“While there has historically been well-researched data tracking lion population size, little research has been done considering the specific threats a lion population faces, and even less that takes socio-political threats into account,” stated Erda. “The strategy of considering population fragility and considering both ecological and sociopolitical variables can and should be applied to other endangered species as well to create more exacting and effective conservation plans.”

A Comprehensive Model for Lion Conservation Success

For this recent study, Erda worked with an international team of research scientists to develop a model for analyzing threats to conservation and to apply this model to lion populations in Africa. They studied 62 free-range lion populations in 25 countries, identifying the extent of ecological and sociopolitical risk for each of these populations.

They evaluated ecological fragility by considering factors such as cattle density, which increases likelihood of lion-human conflict; nearby human population density; isolation of a lion population, which limits genetic variation; population size; and how much lion habitat was in a protected area. Sociopolitical fragility was calculated by examining a country’s existing environmental and conservation policies, the strength and stability of the government, the human growth rate (which increases the strain on health and natural resources), and economic health, since governments may prioritize a struggling economy over conservation efforts.

Using this approach, researchers were able to identify the lion populations facing the highest ecological risks, such as the population in Maze National Park in Ethiopia, where the threat to lions is caused by high density of cattle and human populations surrounding lion territory. They were also able to identify lion populations facing the highest sociopolitical risk. For example, lion populations in Somalia were found to be the most fragile mainly due to lack of governance and conservation policy.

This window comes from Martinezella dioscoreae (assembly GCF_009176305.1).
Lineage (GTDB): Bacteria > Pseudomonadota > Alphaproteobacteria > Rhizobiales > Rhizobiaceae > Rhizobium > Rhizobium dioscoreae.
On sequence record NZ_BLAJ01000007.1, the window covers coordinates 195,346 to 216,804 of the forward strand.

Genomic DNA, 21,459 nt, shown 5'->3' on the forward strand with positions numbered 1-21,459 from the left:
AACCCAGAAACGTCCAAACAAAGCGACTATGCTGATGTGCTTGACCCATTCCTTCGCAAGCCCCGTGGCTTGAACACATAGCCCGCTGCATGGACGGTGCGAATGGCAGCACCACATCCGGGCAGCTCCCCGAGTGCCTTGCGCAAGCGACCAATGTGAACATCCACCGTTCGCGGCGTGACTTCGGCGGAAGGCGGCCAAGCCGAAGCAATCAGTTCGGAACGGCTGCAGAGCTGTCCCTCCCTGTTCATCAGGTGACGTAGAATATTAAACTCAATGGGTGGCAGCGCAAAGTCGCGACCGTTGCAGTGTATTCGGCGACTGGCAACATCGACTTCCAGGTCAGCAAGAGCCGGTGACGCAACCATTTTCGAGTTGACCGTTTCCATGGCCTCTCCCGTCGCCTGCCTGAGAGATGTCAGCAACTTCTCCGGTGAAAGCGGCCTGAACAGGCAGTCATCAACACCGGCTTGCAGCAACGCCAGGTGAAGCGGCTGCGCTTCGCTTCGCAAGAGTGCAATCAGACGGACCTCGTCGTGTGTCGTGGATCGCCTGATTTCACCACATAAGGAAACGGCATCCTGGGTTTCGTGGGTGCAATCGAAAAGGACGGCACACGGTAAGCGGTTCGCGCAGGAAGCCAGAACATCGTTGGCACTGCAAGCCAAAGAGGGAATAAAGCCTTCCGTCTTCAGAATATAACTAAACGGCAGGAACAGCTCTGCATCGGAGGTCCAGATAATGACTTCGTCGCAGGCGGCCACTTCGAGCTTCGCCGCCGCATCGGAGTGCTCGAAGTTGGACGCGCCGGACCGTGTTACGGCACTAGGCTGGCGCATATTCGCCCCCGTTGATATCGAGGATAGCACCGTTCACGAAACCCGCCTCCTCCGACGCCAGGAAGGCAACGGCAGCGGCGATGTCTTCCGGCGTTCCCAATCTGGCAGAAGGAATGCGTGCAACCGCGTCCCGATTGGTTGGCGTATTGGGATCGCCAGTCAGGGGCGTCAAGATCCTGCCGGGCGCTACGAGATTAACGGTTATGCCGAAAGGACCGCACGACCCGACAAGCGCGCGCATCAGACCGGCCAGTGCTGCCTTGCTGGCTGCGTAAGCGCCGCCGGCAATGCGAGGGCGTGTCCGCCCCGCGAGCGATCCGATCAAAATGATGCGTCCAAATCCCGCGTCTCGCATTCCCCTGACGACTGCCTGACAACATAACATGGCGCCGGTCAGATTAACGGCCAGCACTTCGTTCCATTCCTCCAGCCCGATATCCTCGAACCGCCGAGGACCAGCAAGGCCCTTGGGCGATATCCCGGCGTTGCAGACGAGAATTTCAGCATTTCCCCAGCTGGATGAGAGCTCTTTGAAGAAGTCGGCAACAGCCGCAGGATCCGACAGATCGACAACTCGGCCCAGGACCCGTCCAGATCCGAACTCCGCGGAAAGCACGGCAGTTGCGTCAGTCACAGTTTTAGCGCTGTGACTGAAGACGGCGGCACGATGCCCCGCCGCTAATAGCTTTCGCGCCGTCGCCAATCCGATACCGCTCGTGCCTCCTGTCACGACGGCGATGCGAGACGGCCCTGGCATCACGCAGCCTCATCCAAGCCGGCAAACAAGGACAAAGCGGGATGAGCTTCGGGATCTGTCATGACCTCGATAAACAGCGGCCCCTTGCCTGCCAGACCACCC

Erda added, “This pioneering research establishes a precedent for a methodological approach to evaluate conservation investments for other wildlife facing ecological and sociopolitical issues."

With a better understanding of the specific threats facing African lion populations, conservation groups can better target their approaches, and governments can work on shaping policy that prioritizes addressing the most pressing dangers to the lions in their individual countries. Additionally, this model can be modified and applied to other endangered species with complex and varied threats to their survival.

This work is co-authored by S. K. Nicholson, A. Dickman, A. Hinks, J. Riggio, H. Bauer, A. Loveridge, M. Becker, C. Begg, S. Bhalla, D. Burnham, A. Cotterill, S. Dolrenry, E. Dröge, P. Funston, L. Hazzah, D. Ikanda, F. Gebresenbet, P. Henschel, R. L. Mandisodza-Chikerema, M. Mbizah, L. Hunter, K. Jacobsen, P. Lindsey, N. Maputla, E. Macdonald, D. W. Macdonald, R. Kantai Duff, C. Packer, C. Sillero-Zubiri, T. Mudumba, P. Strampelli, E. A. Sogbohossou, P. Tyrrell and A. P. Jacobson .